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Editing, moving, and copying keyframes

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      3. Editing, moving, and copying keyframes
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View or edit a keyframe value

Before you change a keyframe, make sure that the Current Time Indicator is positioned at an existing keyframe. If you change a property value when the Current Time Indicator isn't at an existing keyframe, After Effects adds a new keyframe. However, if you double-click a keyframe to modify it, the current-time indicator location isn't relevant, nor is it relevant when you change the interpolation method of a keyframe.

  • Move the Current Time Indicator to the time of the keyframe. The value of the property appears next to the property name, where you can edit it.
  • Right-click (Windows) or Control-click (macOS) the keyframe. The keyframe value appears at the beginning of the context menu that appears. Choose Edit Value to edit the value, if desired.
  • Place the pointer over a keyframe in the layer bar view to see the time and value of the keyframe.
  • Place the pointer over a keyframe in Graph Editor mode to view the keyframe's layer name, property name, time, and value. Place the pointer over a segment between keyframes to view the corresponding information at any time.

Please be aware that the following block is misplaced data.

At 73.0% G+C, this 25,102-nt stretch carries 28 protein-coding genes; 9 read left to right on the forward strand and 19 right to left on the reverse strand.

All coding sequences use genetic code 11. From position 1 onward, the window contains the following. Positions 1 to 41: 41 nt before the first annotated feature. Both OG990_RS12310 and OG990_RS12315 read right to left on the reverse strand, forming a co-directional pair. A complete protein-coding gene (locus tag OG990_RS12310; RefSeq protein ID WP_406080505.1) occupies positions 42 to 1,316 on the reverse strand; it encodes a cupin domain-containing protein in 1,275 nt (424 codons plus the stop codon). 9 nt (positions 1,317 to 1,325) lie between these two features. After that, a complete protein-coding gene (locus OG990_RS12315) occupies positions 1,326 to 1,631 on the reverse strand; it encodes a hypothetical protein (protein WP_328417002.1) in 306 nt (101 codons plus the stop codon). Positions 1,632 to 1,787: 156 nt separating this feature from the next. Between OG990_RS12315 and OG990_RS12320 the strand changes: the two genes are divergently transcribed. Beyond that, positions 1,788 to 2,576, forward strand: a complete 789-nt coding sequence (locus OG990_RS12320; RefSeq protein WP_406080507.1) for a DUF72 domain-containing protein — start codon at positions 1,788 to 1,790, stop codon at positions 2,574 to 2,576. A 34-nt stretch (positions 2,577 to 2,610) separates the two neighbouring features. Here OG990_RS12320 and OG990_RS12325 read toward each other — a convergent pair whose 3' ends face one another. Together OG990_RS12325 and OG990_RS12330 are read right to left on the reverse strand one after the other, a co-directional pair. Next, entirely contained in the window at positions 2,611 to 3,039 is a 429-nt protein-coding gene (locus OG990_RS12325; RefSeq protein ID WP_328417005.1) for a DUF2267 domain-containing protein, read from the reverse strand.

• Select a keyframe in layer bar mode to show the keyframe's time and interpolation method in the Info panel.
  • Select a keyframe or segment between keyframes in Graph Editor mode to show a property's minimum and maximum values and the speed at the current time in the Info panel.
  • Alt-click (Windows) or Option-click (macOS) two keyframes in layer bar mode to display the duration between them in the Info panel.

Copy and paste keyframes

Copy and paste keyframe selections that span multiple layers without creating additional layers.

You can copy keyframes either from a single layer or across multiple layers. When you paste keyframes into another layer, they appear in the corresponding property in the destination layer. The earliest keyframe appears at the current time, and the other keyframes follow in relative order. The keyframes remain selected after pasting, so you can immediately move them to the destination layer.

You can copy keyframes between layers for the same property, such as Position, or between different properties that use the same type of data, such as between Position and Anchor Point.


When copying and pasting between the same properties, you can copy from more than one property to more than one property at a time. However, when copying and pasting to different properties, you can copy only from one property to one property at a time.

  1. In the Timeline panel, display the layer property containing the keyframes you want to copy.